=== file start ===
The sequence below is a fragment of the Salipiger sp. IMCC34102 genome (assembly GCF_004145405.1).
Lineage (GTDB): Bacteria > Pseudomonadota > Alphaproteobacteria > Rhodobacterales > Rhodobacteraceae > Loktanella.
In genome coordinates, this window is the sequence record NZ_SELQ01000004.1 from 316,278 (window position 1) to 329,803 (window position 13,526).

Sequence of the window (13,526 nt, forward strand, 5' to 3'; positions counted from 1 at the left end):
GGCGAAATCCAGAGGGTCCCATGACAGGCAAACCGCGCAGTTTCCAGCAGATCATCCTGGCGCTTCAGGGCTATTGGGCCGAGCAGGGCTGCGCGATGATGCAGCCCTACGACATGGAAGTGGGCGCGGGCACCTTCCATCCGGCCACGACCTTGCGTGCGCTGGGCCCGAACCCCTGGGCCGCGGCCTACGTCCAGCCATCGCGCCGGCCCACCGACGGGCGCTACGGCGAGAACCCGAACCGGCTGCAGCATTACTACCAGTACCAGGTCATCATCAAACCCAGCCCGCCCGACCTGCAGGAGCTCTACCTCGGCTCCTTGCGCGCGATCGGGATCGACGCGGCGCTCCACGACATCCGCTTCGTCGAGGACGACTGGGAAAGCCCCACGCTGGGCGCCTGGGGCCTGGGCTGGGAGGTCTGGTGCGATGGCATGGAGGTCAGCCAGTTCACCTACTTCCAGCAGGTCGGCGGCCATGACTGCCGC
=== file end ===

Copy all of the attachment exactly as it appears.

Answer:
The sequence below is a fragment of the Salipiger sp. IMCC34102 genome (assembly GCF_004145405.1).
Lineage (GTDB): Bacteria > Pseudomonadota > Alphaproteobacteria > Rhodobacterales > Rhodobacteraceae > Loktanella.
In genome coordinates, this window is the sequence record NZ_SELQ01000004.1 from 316,278 (window position 1) to 329,803 (window position 13,526).

Sequence of the window (13,526 nt, forward strand, 5' to 3'; positions counted from 1 at the left end):
GGCGAAATCCAGAGGGTCCCATGACAGGCAAACCGCGCAGTTTCCAGCAGATCATCCTGGCGCTTCAGGGCTATTGGGCCGAGCAGGGCTGCGCGATGATGCAGCCCTACGACATGGAAGTGGGCGCGGGCACCTTCCATCCGGCCACGACCTTGCGTGCGCTGGGCCCGAACCCCTGGGCCGCGGCCTACGTCCAGCCATCGCGCCGGCCCACCGACGGGCGCTACGGCGAGAACCCGAACCGGCTGCAGCATTACTACCAGTACCAGGTCATCATCAAACCCAGCCCGCCCGACCTGCAGGAGCTCTACCTCGGCTCCTTGCGCGCGATCGGGATCGACGCGGCGCTCCACGACATCCGCTTCGTCGAGGACGACTGGGAAAGCCCCACGCTGGGCGCCTGGGGCCTGGGCTGGGAGGTCTGGTGCGATGGCATGGAGGTCAGCCAGTTCACCTACTTCCAGCAGGTCGGCGGCCATGACTGCCGC